West Texas Intermediate crude climbed a second day ahead of talks between the U.S. and Russia to resolve the crisis in Syria, a conflict that’s bolstered concern that Middle Eastern oil supplies may be disrupted.
Futures rose 1 percent as U.S. Secretary of State John Kerry met in Geneva with Russian Foreign Minister Sergei Lavrov to discuss a plan for Syria to surrender its chemical weapons. President Barack Obama has made their use the rationale for a potential attack on Syrian President Bashar al-Assad’s war-making ability. Assad made what may be unacceptable conditions for the U.S., saying that threats and arming rebels must end.
“We’re up on continuing angst about the Syria situation,” said Chip Hodge, who oversees a $9 billion natural-resource bond portfolio as senior managing director at Manulife Asset Management in Boston. “The chances that there will be a positive resolution to these complicated issues are slim. Middle East concerns will override the fundamentals in the near term.”
WTI crude for October delivery advanced $1.04 to settle at $108.60 a barrel on the New York Mercantile Exchange. The volume of all futures traded was 6 percent lower than the 100-day average at 3:36 p.m.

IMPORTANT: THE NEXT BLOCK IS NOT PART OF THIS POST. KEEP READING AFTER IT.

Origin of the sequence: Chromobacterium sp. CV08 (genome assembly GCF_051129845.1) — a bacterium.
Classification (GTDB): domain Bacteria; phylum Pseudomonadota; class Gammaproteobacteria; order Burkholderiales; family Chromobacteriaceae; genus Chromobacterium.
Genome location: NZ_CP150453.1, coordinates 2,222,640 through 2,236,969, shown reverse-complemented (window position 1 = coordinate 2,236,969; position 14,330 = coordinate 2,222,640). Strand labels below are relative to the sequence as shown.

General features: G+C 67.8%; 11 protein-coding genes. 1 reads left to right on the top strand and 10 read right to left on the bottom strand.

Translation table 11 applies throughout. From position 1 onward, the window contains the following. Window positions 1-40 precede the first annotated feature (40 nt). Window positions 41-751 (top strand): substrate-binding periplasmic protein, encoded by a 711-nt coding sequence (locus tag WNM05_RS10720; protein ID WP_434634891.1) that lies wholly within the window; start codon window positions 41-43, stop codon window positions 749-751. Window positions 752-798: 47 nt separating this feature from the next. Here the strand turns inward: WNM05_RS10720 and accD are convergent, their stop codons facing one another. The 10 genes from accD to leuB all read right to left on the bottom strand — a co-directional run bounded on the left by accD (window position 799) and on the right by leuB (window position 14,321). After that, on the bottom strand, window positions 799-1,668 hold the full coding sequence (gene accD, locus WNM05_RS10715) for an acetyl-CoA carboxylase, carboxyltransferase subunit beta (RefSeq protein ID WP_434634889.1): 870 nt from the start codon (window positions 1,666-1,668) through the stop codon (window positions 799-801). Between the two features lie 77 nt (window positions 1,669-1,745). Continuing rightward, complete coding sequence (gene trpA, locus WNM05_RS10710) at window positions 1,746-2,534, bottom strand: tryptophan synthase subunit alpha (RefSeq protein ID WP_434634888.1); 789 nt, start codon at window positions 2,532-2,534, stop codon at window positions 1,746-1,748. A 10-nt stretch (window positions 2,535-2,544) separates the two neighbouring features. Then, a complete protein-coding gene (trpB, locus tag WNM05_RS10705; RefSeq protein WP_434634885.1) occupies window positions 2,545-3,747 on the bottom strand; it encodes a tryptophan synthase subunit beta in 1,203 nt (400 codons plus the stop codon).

Brent oil for October settlement gained $1.13, or 1 percent, to end the session at $112.63 a barrel on the London-based ICE Futures Europe exchange. October futures expire tomorrow. The more actively traded November contract rose $1.34, or 1.2 percent, to $111.53. Volume was 27 percent above the 100-day average.
The front-month European benchmark crude traded at a $4.03 premium to WTI, up from $3.94 at yesterday’s close.
Kerry and Lavrov’s talks are slated to run through tomorrow. The focus will be on the practicalities of securing, transporting, destroying and monitoring Syria’s chemicals arsenal, a U.S. official said. Negotiations won’t be about the text of a United Nations resolution that could govern the enforcement of a plan, the official told reporters on condition of anonymity.
The official also acknowledged the difficulty of establishing security for weapons inspectors in the middle of the Syrian civil war that has killed more than 100,000 people. The U.S. says Assad’s regime used sarin gas Aug. 21 outside of Damascus, killing more than 1,400 people.
“There’s increasing skepticism that the talks will pan out,” said Bob Yawger, director of the futures division at Mizuho Securities USA Inc. in New York. “Prices are up on the likelihood this won’t work out. Chances are that this will fall apart and Obama will have to either put up or shut up.”
One test would be how quickly Assad discloses his full 1,000-ton inventory of chemical weapons, the official said. The official also said it will be difficult to provide security for weapons inspectors in the middle of a civil war.
Assad set conditions in an interview broadcast today by Russia’s state Rossiya 24 news channel. “First of all, the U.S. needs to stop its policy of threats against Syria,” Assad said, according to a translation of his first public comments since Russia announced its diplomatic initiative this week.